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Basalirwa walks away from Jeema top seat after 15 years

Asuman Basalirwa, the member of parliament representing Bugiri Municipality, has announced his decision to step down from his position as the president of the opposition political party, Justice Forum (Jeema).

In an exclusive interview with The Observer, Basalirwa revealed his retiring from the leadership role he has held for 15 years. He said he believes that he has done all he could do during his tenure, indicating that it is now opportune for new leadership to assume the reins of the party.

Basalirwa’s decision reflects a recognition of the importance of rejuvenating the party leadership with fresh perspectives and energy, a common practice in political organizations seeking to adapt to evolving challenges and aspirations.

“Fifteen years is really a long time. We have developed enough capacity, and the party should be able to move forward. The same way the party progressed after I was elected president is the same way it will continue. Who would imagine Jeema without Muhammad Mayanja and Hussein Kyanjo?” Basalirwa said.

Muhammad Kibirige Mayanja, the founding president of Jeema, led the party from its registration in 2005 until 2011, when he was succeeded by Basalirwa. The late Hussein Kyanjo, the former MP for Makindye West, served as the secretary general of Jeema.

He was followed by Omar Kalinge Nyago, who was later replaced by Muhammad Kateregga, the former Bukomansimbi district chairman. Basalirwa noted that unlike other parties, Jeema is unique in that leadership does not revolve solely around its top leader.

He stated, “Jeema was built on a strong ideological foundation where anyone who decides to join has the capacity to lead.”
“We are known for certain things; we are a party of values; we are a party of morals. That is our identity, and our next leader must espouse those principles. I can promise that we will be firmly behind that leader,” Basalirwa said.

He added that his main task now is to ensure that Jeema remains a parliamentary party, highlighting the benefits of having representation. Since its inception, Jeema has had two MPs: Hussein Kyanjo from 2001 to 2016 and Basalirwa from 2018 to the present.

Asked about his achievements over the last 15 years, Basalirwa noted that they have managed to keep the party united— a rare feat, especially among opposition parties in Uganda. He pointed out that all four major opposition political parties in Uganda, namely the Forum for Democratic Change, the Democratic Party, the Uganda People’s Congress, and the National Unity Platform, are marred by internal divisions that threaten to tear them apart.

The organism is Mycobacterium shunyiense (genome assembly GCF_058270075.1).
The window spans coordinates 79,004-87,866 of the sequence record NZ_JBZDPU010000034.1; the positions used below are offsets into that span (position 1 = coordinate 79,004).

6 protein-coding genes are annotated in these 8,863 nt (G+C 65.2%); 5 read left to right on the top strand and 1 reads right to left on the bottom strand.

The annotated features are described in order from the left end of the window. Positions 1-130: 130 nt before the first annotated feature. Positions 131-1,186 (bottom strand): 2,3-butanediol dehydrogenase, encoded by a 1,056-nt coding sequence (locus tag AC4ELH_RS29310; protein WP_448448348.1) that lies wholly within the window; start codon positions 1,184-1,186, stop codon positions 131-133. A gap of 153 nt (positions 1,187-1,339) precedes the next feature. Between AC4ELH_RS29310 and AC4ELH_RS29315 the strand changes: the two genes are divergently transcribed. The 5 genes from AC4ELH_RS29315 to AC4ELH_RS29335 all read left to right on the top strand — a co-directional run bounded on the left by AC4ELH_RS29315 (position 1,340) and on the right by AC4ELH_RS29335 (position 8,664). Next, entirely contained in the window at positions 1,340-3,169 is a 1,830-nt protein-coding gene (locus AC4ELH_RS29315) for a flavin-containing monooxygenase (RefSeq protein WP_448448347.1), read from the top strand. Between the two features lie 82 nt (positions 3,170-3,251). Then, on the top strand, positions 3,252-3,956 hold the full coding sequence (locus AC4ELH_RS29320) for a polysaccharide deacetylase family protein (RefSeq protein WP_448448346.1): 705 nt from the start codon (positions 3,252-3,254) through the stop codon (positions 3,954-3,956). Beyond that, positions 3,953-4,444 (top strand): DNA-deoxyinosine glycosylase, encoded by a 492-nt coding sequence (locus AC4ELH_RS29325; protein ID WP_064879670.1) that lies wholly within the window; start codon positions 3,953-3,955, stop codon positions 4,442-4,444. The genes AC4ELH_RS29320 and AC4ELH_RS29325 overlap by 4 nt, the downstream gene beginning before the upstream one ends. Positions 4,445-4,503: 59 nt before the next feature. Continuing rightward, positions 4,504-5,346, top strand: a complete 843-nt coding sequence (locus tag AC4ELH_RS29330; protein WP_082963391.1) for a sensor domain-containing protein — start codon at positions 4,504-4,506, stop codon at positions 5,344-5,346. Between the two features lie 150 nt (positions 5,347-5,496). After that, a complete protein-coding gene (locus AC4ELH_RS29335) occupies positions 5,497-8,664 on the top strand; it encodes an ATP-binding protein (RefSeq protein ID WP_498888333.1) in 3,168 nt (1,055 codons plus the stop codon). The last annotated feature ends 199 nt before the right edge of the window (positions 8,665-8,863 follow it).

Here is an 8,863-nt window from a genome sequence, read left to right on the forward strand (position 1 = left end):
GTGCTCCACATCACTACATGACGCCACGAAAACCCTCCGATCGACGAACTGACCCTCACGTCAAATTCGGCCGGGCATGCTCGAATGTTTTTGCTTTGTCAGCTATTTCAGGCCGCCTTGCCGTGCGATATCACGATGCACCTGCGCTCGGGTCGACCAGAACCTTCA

“We have introduced very robust internal conflict resolution mechanisms such that even when we disagree, it never becomes public; we remain a very united party,” Basalirwa said.

He added that during his tenure, he has also managed to build a very vibrant youth league that is ideologically grounded, which has cultivated members whose loyalty to the party is unshakable.

“You have never heard that Jeema members have crossed to other parties, unlike what you have seen with our colleagues. When someone joins Jeema, we take time to orient them to what Jeema stands for. That’s why, despite political waves led by figures like Paul Ssemogerere, Nasser Sebaggala, Kizza Besigye, and now Robert Kyagulanyi, you have never heard of us being shaken. Of course, we can work with these individuals, but we don’t join them. That’s the essence of Jeema: what you see during the day is what we are at night,” Basalirwa explained.

When asked about the biggest challenge he has faced as the leader of Jeema, Basalirwa cited the inability to grow the party’s parliamentary representation beyond one MP as the most significant hurdle.

“My biggest regret has been that at no time during my tenure have we had more than one MP. But I pledge to continue fighting to increase Jeema’s electoral chances,” Basalirwa said.

He also mentioned that he is leaving behind a party that is still struggling financially, which has constrained the party from undertaking activities that would have supported its growth. Speaking to The Observer, Kyamundu Ssentongo, the spokesperson for Jeema and one of those interested in replacing Basalirwa as party president, emphasized the need for exemplary leadership.

“You can’t criticize President Museveni for being in power too long if you don’t want to change leadership in your own party. I would like to thank President Asuman Basalirwa for the work he has done for this party. I have no doubt that this party will continue to thrive even after him,” said Kyamundu, who launched his campaign for party president on Monday.

The party is set to hold a delegates’ conference in the first week of June, although an exact date has yet to be determined.


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